Victims of the gales
Further to yesterday’s report on the gales, I’ve been out this morning in the strange post-gale calm to discover that there was a little more damage than I thought. Most of the woods are relatively unscathed, but several trees of one sort and another were down across both main drives to the castle, blocking access. Up the hill, there are dozens blown down: the groundsmen have barely had time to breathe today for all the roads that need clearing. Closer to home, a tall oak in the bluebell wood has lost its crown, which is hanging off it like an illl-fitting wig:
This will have to be cut off, as it is an obvious danger to anyone underneath. Our local tree surgeon must have a year’s worth of jobs lined up as of yesterday.
Meanwhile, one of the dogs found a dead baby rabbit in the woods this morning. It must have died no more than an hour before we got there: it was still in rigor mortis and almost warm. They grow up to be such a pest but, when they fit in the palm of your hand, they are just heart-breakingly adorable.
I wonder if the rabbit was another victim of the gale. The weather has been so unseasonably cold, windy and wet – eight degrees C today – that maybe it just died of exposure. There wasn’t a mark on it and no sign of illness. Sniff.
Elsewhere in the woods, we found a distinct channel of storm damage, almost as if a mini tornado had driven through the grounds. In a corridor of destruction only a few feet wide, eight of our pretty young notafagi have been uprooted, out of a stand of fourteen. These are the trees that herald the arrival of spring, so I am sad to see them down. (Although, yes, I am also thinking of the poor residents of Joplin, Missouri, and other communities devastated by real tornadoes, and I do know how lucky we are in this country. It’s all relative.)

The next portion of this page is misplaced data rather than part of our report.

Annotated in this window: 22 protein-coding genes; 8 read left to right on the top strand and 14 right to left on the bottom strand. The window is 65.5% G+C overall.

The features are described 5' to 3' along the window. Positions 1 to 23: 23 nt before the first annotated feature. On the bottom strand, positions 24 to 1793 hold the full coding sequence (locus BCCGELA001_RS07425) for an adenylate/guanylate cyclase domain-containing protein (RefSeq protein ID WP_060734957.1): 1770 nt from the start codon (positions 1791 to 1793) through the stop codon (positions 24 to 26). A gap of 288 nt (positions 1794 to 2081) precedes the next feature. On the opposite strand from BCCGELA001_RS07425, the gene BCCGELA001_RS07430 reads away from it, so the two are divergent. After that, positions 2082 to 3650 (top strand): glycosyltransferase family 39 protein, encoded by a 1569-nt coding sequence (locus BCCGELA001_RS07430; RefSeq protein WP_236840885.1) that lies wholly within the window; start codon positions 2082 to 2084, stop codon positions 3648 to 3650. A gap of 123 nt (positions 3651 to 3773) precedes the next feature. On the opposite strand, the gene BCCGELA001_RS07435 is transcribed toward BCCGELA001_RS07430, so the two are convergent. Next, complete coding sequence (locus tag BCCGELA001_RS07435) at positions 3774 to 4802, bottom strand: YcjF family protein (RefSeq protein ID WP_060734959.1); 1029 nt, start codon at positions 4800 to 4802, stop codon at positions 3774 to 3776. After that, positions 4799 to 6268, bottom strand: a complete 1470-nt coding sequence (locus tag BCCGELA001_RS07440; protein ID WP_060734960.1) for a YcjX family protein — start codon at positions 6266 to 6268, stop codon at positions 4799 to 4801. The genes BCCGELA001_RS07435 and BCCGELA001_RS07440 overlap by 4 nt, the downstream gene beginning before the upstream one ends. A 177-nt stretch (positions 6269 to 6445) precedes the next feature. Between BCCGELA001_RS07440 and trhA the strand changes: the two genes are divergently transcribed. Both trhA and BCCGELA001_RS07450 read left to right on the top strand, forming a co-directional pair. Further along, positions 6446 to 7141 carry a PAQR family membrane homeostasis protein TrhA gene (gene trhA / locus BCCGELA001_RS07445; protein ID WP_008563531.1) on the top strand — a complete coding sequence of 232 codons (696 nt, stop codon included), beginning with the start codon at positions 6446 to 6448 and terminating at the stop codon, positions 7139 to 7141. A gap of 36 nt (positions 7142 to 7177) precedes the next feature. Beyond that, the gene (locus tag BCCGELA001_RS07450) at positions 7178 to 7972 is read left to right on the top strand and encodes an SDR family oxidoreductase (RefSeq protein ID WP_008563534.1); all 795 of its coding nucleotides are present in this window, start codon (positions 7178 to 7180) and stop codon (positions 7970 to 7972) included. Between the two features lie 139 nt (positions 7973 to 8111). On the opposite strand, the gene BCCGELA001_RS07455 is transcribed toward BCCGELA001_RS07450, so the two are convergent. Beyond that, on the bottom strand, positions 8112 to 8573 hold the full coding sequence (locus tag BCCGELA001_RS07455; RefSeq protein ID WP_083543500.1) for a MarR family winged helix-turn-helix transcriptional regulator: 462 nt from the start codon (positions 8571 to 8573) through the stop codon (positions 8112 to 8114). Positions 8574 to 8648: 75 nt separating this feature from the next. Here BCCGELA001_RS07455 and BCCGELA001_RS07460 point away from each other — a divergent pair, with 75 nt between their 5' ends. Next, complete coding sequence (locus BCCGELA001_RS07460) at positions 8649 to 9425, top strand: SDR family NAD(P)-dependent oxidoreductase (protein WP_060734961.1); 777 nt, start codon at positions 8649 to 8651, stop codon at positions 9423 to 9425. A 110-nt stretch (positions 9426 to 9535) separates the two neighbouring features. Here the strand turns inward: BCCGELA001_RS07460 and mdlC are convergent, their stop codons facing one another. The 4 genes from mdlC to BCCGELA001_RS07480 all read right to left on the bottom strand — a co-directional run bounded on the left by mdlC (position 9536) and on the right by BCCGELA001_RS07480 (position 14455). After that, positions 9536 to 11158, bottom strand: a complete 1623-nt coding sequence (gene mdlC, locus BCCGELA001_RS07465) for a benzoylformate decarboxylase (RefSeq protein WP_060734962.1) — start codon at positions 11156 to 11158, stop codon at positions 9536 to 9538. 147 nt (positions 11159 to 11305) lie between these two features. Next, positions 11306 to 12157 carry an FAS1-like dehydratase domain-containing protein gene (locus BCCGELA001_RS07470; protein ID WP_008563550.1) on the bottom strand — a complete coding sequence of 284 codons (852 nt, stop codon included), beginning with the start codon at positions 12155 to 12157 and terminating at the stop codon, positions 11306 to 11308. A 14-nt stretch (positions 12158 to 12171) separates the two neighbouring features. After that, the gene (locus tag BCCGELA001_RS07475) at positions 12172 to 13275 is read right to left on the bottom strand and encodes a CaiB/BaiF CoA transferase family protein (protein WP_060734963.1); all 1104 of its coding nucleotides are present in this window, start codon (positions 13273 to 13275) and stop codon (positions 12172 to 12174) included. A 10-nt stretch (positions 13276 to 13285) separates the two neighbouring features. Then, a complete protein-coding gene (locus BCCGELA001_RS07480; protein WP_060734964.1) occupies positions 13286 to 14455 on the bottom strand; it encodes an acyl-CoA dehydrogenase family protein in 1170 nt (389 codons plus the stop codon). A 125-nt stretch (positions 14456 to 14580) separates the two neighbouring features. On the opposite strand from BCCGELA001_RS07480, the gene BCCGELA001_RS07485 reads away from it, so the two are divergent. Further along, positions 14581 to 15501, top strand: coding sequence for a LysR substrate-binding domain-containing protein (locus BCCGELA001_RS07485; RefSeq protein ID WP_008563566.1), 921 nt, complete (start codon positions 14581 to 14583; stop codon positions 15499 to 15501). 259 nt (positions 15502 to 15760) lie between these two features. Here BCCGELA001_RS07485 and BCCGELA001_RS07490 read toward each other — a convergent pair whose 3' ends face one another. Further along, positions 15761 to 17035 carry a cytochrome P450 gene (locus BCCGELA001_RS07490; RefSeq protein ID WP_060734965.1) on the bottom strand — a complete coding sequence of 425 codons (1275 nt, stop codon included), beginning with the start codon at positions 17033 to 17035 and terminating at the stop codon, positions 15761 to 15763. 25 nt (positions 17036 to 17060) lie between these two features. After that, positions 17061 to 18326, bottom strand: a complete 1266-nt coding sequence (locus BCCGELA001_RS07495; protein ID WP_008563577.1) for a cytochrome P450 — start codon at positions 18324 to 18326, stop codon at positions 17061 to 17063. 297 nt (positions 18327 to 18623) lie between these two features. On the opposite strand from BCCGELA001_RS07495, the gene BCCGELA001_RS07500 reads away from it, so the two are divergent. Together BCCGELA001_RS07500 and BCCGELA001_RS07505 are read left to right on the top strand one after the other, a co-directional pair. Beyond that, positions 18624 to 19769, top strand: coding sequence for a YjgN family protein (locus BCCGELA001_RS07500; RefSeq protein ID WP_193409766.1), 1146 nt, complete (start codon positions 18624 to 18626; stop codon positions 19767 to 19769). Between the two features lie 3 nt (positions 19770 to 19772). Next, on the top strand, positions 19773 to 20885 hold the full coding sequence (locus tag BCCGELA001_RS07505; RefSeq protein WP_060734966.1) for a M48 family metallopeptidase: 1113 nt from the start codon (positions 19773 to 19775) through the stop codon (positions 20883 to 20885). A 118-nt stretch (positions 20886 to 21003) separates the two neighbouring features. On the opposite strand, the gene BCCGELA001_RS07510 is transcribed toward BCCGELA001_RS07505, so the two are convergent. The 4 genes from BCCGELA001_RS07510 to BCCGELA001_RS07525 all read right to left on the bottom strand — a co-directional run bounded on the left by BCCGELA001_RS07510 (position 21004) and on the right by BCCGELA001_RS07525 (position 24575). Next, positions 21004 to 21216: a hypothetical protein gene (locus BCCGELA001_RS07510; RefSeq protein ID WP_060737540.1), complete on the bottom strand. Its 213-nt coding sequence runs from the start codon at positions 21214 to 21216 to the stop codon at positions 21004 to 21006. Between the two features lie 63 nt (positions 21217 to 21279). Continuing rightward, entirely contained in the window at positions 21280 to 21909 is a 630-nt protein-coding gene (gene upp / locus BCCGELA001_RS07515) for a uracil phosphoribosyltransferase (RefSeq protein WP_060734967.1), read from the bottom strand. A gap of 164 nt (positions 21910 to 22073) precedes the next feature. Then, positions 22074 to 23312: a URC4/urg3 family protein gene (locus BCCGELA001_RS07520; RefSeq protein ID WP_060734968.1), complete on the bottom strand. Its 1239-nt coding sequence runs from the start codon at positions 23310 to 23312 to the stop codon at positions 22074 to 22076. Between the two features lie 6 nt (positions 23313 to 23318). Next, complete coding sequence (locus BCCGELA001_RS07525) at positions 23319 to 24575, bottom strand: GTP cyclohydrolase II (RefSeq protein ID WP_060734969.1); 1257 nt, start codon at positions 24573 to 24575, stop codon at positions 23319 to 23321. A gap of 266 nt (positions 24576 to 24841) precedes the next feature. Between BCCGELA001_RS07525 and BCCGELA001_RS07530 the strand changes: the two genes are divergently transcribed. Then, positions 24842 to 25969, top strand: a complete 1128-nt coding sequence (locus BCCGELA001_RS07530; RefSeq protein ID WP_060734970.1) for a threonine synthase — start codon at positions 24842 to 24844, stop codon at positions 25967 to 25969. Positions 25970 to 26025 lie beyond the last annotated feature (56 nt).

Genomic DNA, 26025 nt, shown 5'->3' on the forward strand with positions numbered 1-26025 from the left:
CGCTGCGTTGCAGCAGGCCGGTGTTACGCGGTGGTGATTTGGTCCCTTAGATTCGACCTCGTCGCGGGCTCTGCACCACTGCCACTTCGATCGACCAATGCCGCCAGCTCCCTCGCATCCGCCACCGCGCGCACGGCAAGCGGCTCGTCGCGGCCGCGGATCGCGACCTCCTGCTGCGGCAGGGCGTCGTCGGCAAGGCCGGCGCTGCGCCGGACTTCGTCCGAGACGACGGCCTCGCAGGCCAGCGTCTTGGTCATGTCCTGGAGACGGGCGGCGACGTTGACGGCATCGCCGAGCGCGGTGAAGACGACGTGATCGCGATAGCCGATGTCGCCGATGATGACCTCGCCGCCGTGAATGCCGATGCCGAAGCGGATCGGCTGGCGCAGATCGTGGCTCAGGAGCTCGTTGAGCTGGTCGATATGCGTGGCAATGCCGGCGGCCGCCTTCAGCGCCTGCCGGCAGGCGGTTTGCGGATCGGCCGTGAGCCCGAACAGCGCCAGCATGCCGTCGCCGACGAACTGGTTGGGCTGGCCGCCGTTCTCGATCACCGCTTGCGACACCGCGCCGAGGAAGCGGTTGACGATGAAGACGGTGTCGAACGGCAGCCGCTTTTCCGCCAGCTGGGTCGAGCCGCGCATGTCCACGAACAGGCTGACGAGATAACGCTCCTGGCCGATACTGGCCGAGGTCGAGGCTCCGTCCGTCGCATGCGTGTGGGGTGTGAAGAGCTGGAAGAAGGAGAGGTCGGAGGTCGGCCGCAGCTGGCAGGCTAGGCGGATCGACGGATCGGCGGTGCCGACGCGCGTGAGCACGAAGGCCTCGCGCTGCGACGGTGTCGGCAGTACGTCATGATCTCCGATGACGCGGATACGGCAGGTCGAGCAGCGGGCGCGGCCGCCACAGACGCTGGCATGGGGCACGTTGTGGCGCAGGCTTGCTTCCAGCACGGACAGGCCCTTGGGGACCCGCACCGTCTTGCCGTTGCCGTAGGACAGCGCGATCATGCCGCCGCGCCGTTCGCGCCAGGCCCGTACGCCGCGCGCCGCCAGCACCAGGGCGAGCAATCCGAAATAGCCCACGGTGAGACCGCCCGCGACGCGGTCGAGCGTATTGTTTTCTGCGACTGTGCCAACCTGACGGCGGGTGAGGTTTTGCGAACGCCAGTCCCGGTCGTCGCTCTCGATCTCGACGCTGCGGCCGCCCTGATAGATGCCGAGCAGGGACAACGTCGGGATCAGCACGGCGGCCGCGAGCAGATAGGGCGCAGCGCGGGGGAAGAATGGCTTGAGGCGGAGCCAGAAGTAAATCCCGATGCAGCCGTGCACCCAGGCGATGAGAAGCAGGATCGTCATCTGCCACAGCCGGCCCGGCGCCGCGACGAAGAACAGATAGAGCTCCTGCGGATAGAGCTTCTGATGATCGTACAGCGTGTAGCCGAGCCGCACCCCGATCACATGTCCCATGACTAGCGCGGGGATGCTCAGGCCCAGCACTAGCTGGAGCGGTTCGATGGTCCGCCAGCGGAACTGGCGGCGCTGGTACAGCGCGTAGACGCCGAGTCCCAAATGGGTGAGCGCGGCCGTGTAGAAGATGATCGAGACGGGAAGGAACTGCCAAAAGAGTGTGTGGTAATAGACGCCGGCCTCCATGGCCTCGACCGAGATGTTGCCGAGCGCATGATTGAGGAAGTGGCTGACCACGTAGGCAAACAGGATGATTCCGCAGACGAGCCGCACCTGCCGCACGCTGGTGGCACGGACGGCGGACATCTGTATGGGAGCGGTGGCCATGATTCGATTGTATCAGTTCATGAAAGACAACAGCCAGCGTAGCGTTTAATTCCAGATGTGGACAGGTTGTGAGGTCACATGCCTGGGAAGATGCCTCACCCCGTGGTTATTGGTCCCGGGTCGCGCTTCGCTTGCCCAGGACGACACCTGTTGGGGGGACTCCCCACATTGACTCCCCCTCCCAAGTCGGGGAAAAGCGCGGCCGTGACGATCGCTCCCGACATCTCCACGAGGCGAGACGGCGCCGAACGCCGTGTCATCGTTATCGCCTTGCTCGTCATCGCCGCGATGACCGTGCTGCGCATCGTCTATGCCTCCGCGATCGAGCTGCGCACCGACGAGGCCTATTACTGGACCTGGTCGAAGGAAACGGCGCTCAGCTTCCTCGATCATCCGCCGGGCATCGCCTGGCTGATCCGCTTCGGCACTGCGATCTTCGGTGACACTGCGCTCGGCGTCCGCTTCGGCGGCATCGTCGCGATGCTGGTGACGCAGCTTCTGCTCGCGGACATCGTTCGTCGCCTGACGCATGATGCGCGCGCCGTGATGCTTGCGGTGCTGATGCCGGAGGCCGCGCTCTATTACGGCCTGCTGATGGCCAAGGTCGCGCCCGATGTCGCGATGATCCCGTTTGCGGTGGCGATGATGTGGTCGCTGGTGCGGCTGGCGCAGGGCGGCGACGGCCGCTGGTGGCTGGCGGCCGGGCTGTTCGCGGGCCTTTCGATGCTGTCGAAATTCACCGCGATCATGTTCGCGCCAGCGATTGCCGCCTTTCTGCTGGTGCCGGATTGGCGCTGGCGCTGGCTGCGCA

Beyond the notafagi, in the same line of damage, a huge healthy Western Hemlock (Tsuga heterophylla) and a massive Lawson cypress (Chamaecyparis lawsoniana) have been snapped in two like matchsticks. These trees, both native to the north-west of the United States, were almost certainly part of the original planting of the policies in the early nineteenth century. The castle’s laird of that period lived and travelled extensively in Oregon and Washington State in the 1820s and ’30s, eventually returning with a vision to plant out the environs of this Scottish castle as an echo of the landscapes he had loved half way across the world. The death of these two trees, then, signifies the passing of a small piece of our family history.
Today is calm, but still unseasonably chilly. The cool damp air is filled with the scent of green wood and bonfire smoke, as the work of clearing up gets under way. Strange, but it feels more like autumn than May.